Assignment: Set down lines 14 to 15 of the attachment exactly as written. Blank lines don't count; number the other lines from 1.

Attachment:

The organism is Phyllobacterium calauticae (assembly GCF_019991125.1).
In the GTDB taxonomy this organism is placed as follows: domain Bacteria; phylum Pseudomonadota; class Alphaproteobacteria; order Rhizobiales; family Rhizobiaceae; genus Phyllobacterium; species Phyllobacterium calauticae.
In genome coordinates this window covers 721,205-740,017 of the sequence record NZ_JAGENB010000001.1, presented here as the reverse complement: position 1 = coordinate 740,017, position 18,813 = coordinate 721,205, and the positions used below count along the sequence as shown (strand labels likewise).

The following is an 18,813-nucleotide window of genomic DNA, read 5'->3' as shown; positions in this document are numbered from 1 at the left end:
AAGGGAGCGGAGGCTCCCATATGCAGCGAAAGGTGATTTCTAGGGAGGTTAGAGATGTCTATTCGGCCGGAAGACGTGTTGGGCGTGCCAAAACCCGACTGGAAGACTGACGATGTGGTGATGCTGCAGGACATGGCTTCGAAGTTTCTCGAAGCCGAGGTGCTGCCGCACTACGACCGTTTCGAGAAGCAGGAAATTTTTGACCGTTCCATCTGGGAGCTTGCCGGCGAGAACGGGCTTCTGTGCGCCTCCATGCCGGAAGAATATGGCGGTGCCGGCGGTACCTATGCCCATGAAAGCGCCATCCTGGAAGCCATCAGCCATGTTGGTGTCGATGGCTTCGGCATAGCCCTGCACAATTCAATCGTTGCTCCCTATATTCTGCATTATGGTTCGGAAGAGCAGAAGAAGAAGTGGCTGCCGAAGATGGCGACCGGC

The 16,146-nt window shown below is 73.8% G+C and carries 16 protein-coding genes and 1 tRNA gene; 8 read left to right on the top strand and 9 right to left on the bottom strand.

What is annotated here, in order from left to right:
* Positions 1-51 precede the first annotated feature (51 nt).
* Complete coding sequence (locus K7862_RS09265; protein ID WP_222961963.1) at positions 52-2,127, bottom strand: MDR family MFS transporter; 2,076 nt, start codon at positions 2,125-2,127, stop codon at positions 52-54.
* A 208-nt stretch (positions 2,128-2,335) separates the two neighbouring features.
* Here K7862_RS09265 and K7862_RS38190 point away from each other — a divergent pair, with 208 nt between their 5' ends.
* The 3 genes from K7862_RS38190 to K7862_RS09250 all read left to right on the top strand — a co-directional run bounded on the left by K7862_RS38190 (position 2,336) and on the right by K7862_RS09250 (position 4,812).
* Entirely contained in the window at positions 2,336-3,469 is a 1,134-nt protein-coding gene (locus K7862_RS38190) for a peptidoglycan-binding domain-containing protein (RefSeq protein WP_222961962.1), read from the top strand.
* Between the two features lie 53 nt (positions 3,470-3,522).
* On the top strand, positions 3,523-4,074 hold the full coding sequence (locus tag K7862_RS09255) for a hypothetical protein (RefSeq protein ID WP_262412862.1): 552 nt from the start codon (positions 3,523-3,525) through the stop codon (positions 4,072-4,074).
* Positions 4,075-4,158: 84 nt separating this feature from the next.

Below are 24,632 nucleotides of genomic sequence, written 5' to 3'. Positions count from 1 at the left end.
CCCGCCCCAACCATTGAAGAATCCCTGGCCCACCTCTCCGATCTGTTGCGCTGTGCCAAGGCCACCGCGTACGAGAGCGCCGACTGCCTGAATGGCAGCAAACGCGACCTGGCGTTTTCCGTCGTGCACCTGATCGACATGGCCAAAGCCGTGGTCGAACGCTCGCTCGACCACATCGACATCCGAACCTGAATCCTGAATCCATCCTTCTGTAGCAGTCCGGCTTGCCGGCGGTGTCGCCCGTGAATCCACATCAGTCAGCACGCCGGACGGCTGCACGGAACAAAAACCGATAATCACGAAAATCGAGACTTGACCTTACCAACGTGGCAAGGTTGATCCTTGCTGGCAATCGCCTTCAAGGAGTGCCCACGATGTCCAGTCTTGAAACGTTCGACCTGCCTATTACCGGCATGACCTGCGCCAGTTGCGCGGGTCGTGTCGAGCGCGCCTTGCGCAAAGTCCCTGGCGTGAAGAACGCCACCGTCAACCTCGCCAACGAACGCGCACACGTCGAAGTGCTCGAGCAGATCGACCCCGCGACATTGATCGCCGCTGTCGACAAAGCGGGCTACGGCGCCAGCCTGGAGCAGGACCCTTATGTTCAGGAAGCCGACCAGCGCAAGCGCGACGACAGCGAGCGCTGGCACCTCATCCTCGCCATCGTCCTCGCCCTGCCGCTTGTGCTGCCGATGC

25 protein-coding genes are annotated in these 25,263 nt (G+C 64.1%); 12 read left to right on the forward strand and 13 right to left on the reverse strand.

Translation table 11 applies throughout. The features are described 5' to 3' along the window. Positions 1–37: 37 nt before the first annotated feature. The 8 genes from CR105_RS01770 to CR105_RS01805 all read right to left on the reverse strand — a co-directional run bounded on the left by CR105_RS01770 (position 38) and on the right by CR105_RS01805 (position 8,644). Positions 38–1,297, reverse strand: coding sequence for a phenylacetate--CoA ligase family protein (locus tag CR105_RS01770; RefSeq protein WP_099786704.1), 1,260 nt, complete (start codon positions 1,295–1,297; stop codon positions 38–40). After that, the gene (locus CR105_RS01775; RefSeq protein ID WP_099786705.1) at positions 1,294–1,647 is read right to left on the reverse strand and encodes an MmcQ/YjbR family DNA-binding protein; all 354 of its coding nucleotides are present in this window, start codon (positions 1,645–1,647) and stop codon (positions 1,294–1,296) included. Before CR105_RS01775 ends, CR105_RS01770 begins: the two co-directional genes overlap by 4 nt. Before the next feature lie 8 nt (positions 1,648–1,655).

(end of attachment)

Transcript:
* Between the two features lie 53 nt (positions 3,470-3,522).
* On the top strand, positions 3,523-4,074 hold the full coding sequence (locus tag K7862_RS09255) for a hypothetical protein (RefSeq protein ID WP_262412862.1): 552 nt from the start codon (positions 3,523-3,525) through the stop codon (positions 4,072-4,074).